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# Introduction

How to predict the future from the past? To get a grip on this fundamental question, let us first introduce some notation. denotes the set of finite sequences over the binary alphabet , the set of infinite sequences over , the empty string, . stand for strings in . If then is the concatenation of and (e.g., if and then ). For , denotes the number of bits in , where for ; . is the prefix of consisting of the first bits, if , and otherwise ( ). denotes the logarithm with basis 2, functions mapping integers to integers. We write if there exist positive constants such that for all . For simplicity let us consider universal Turing Machines (TMs) with input alphabet and trinary output alphabet including the symbols 0'', 1'', and  '' (blank). For efficiency reasons, the TMs should have several work tapes to avoid potential quadratic slowdowns associated with 1-tape TMs. The remainder of this paper refers assumes a fixed universal reference TM.

Now suppose bitstring represents the data observed so far. What is its most likely continuation ? Bayes' theorem yields (1)

where is the probability of , given knowledge of , and is just a normalizing factor. So the most likely continuation is determined by , the prior probability of . But which prior measure is plausible? Occam's razor suggests that the simplest'' should be more probable. But which exactly is the correct'' definition of simplicity?

The next section will offer an alternative to the celebrated but noncomputable algorithmic simplicity measure or Solomonoff-Levin measure [24,29,25]. But let us first review Solomonoff's traditional approach.

Roughly fourty years ago Solomonoff started the theory of universal optimal induction based on the apparently harmless simplicity assumption that is computable . While Equation (1) makes predictions of the entire future, given the past, Solomonoff  focuses just on the next bit in a sequence. Although this provokes surprisingly nontrivial problems associated with translating the bitwise approach to alphabets other than the binary one -- only recently Hutter managed to do this  -- it is sufficient for obtaining essential insights. Given an observed bitstring , Solomonoff assumes the data are drawn according to a recursive measure ; that is, there is a program for a universal Turing machine that reads and computes and halts. He estimates the probability of the next bit (assuming there will be one), using the remarkable, well-studied, enumerable prior [24,29,25,6,15] (2) is universal, dominating the less general recursive measures as follows: For all , (3)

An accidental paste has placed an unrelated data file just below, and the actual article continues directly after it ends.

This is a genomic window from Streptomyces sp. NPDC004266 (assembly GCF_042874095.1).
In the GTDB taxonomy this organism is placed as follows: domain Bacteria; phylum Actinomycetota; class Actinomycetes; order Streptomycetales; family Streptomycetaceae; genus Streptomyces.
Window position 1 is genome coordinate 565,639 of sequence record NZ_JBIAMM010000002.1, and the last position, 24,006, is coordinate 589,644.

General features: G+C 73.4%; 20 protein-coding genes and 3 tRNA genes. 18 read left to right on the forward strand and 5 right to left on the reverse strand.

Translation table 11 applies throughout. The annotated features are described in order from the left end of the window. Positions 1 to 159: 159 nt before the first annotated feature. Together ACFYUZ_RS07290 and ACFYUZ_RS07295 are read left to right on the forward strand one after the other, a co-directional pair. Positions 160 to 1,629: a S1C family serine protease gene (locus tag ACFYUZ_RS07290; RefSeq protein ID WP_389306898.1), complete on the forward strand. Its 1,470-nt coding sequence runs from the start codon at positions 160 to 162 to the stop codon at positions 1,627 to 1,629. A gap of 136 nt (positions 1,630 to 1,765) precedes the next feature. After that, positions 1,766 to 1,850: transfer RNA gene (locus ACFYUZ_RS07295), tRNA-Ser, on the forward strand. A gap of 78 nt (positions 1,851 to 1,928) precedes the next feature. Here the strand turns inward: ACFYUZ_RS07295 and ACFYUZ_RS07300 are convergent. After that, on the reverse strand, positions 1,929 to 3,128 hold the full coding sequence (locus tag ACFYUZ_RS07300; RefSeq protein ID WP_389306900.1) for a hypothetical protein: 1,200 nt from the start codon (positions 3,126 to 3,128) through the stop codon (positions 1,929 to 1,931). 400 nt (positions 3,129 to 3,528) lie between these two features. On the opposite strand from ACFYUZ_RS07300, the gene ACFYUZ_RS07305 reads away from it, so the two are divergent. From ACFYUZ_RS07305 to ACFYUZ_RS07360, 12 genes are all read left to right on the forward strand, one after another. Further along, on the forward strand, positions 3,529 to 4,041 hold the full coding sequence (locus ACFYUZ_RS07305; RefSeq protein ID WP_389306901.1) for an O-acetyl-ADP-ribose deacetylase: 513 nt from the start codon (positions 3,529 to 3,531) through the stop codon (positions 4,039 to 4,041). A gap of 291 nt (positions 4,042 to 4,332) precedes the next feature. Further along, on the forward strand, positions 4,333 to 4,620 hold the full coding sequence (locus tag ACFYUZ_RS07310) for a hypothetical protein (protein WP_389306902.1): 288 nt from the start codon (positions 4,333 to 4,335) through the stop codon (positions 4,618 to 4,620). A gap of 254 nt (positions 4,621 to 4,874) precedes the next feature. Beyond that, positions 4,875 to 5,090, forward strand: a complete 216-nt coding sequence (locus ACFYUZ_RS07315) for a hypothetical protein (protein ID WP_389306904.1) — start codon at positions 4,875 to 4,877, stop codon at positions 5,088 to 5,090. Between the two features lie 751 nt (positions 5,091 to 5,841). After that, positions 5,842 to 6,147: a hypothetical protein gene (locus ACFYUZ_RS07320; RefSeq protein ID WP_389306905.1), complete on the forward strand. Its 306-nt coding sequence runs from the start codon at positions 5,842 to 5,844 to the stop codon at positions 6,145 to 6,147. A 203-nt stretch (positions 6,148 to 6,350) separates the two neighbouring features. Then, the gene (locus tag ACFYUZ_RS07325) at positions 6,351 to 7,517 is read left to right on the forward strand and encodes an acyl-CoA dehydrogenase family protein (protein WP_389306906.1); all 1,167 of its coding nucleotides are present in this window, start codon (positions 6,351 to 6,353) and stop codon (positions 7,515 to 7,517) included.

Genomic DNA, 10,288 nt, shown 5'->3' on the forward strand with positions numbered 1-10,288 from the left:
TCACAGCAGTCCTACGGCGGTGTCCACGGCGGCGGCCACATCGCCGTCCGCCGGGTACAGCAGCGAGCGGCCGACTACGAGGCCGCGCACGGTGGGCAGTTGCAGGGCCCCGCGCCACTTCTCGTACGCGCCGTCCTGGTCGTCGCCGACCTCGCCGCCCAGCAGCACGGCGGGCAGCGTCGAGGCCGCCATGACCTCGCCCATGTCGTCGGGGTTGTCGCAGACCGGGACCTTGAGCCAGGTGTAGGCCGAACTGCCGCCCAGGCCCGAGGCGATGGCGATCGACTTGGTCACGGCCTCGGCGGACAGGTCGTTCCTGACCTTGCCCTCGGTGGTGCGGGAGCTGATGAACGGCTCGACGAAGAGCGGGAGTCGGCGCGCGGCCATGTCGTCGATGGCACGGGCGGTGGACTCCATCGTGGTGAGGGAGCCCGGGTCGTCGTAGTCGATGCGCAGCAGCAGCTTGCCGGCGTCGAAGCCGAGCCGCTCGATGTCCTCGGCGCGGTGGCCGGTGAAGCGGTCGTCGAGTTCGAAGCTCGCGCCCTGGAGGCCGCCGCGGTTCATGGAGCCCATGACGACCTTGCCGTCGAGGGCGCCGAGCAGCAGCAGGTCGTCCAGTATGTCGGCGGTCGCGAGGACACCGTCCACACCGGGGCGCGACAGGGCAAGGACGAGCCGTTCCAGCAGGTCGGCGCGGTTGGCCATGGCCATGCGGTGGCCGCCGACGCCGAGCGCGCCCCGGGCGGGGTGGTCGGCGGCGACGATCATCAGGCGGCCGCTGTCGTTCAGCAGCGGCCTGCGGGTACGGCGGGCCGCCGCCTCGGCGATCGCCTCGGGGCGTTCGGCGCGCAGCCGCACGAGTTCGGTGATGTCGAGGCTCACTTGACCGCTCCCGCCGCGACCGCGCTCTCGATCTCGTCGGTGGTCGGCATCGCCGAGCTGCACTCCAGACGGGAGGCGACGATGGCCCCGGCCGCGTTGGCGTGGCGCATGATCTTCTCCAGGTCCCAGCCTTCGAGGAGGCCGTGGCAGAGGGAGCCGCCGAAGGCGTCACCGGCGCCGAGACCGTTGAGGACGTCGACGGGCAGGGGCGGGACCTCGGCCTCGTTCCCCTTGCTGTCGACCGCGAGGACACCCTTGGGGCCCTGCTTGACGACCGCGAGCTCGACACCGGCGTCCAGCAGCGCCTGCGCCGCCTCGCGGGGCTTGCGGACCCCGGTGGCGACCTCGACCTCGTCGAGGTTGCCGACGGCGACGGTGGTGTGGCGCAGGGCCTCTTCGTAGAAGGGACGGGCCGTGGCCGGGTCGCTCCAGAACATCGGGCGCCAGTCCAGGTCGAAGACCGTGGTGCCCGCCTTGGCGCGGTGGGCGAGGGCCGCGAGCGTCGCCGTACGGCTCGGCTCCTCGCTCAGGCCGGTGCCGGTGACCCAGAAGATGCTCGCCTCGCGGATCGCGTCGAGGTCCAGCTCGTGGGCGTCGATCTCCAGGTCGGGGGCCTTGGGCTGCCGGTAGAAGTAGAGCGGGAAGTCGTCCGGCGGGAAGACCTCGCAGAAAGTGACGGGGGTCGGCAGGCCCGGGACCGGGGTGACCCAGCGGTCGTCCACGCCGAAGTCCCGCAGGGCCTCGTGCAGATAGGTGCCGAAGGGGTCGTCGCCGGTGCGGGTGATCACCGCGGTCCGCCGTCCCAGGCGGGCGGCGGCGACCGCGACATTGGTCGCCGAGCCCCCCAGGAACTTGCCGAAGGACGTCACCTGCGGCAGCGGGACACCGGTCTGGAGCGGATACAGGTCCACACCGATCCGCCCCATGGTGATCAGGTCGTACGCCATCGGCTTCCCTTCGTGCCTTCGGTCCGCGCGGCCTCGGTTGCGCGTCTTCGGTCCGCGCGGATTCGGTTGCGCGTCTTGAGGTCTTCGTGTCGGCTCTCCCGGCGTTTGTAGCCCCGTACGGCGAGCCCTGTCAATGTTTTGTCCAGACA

where is a constant depending on but not on . Solomonoff observed that the conditional -probability of a particular continuation, given previous observations, converges towards the unknown conditional as the observation size goes to infinity , and that the sum over all observation sizes of the corresponding -expected deviations is actually bounded by a constant. Hutter eventually showed that the number of prediction errors made by universal Solomonoff prediction is essentially bounded by the number of errors made by any other predictor, including the optimal scheme based on the true . He also derived general loss bounds and showed that the expected loss of the universal scheme does not exceed by much the loss of the optimal scheme . Recent research also generalized Solomonoff's approach to the case of much less restrictive universal nonenumerable priors that are computable in the limit [22,23]. One might say that Solomonoff's restriction of recursiveness leads to a slightly more computable'' approach than the more general case.

However, while is enumerable, it is not recursive, and thus practically infeasible. This drawback inspired less general yet practically more feasible principles of minimum description length (MDL) [27,17] as well as priors derived from time-bounded restrictions  of Kolmogorov complexity [12,24,4]. No particular instance of these approaches, however, is universally accepted or has a general convincing motivation that carries beyond rather specialized application scenarios. For instance, typical efficient MDL approaches require the specification of a class of computable models of the data, say, certain types of neural networks, plus some computable loss function expressing the coding costs of the data relative to the model. This provokes numerous ad-hoc choices.

The novel approach pursued here agrees that Solomonoff's assumption of recursive priors without any time and space limitations is too weak, and that we somehow should specify additional resource constraints on the data-generating process to obtain a convincing basis for feasible inductive inference. But which constraints are plausible? Which reflect the natural'' concept of simplicity? Previous resource-oriented priors derived from, say, polynomial time bounds  have no obvious and plausible a priori justification.

Therefore we will suggest a novel, natural prior reflecting data-independent, optimally efficient use of computational resources. Based on this prior, Section 3 will derive a near-optimal computable strategy for making predictions, given past observations.   Next: Speed Prior Up: The Speed Prior: A Previous: The Speed Prior: A
Juergen Schmidhuber 2003-02-25

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